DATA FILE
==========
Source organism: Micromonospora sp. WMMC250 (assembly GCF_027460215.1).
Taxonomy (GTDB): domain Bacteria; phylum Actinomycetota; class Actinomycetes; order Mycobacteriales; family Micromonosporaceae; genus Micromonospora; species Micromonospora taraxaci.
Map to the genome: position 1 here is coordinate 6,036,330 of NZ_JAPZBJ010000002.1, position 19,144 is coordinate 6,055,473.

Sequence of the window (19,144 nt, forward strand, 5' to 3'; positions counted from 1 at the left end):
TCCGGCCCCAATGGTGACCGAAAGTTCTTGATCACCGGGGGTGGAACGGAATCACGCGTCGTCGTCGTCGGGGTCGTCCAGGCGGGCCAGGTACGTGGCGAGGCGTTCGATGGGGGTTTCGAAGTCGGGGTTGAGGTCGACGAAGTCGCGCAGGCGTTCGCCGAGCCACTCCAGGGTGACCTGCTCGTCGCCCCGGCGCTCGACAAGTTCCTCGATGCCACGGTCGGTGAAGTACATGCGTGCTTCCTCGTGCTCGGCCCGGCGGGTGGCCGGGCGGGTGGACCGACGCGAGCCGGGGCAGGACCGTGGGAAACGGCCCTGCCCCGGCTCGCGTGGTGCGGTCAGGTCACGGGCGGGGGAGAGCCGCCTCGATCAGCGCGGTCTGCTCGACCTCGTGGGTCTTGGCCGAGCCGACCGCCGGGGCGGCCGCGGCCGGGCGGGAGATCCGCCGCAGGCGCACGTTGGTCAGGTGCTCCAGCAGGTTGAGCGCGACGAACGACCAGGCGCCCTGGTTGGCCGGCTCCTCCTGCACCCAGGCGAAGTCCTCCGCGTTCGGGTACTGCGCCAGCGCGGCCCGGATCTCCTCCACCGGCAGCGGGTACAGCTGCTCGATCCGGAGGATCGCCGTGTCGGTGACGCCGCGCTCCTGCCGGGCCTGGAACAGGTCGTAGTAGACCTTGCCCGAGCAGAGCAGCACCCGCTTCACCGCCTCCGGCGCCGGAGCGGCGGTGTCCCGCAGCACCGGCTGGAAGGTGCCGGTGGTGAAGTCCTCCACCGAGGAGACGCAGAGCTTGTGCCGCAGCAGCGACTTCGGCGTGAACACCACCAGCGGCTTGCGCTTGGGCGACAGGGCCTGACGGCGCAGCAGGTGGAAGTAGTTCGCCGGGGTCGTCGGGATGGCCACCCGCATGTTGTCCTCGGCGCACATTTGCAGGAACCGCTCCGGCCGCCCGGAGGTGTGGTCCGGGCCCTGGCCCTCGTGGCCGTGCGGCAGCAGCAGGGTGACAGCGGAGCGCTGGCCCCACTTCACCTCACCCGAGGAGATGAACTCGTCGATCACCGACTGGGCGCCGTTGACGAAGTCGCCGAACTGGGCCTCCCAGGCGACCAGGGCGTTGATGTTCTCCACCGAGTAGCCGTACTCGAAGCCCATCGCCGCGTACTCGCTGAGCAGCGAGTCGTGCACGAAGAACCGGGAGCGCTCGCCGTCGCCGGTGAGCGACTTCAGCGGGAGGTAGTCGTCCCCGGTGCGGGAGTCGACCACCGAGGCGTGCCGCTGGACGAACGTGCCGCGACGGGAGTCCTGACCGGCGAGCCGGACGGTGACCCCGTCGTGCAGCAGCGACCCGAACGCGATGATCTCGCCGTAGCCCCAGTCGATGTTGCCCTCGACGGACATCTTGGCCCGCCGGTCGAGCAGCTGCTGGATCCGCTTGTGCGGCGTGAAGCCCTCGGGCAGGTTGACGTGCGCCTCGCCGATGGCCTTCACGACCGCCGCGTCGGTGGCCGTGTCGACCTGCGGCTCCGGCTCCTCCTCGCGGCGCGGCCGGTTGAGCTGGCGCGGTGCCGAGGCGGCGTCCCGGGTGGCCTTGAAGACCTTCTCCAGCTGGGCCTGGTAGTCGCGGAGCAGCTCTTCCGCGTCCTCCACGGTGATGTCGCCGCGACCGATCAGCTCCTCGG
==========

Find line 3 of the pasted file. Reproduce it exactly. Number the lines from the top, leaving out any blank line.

Map to the genome: position 1 here is coordinate 6,036,330 of NZ_JAPZBJ010000002.1, position 19,144 is coordinate 6,055,473.